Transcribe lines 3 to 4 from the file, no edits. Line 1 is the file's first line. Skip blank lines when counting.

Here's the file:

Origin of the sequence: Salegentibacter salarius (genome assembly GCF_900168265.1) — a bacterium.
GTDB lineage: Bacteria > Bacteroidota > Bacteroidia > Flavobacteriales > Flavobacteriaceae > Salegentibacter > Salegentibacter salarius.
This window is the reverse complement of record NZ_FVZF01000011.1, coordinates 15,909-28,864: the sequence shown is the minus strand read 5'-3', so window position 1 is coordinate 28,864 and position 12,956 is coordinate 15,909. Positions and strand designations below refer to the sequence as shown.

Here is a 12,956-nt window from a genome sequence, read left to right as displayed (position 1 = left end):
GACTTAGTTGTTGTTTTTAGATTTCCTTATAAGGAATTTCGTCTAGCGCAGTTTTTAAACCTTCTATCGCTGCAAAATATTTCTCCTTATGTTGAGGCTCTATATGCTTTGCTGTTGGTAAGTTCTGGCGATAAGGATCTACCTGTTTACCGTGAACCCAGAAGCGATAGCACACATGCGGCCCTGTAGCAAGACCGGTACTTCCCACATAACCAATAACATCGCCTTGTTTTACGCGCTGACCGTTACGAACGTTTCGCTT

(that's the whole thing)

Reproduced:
This window is the reverse complement of record NZ_FVZF01000011.1, coordinates 15,909-28,864: the sequence shown is the minus strand read 5'-3', so window position 1 is coordinate 28,864 and position 12,956 is coordinate 15,909. Positions and strand designations below refer to the sequence as shown.

Here is a 12,956-nt window from a genome sequence, read left to right as displayed (position 1 = left end):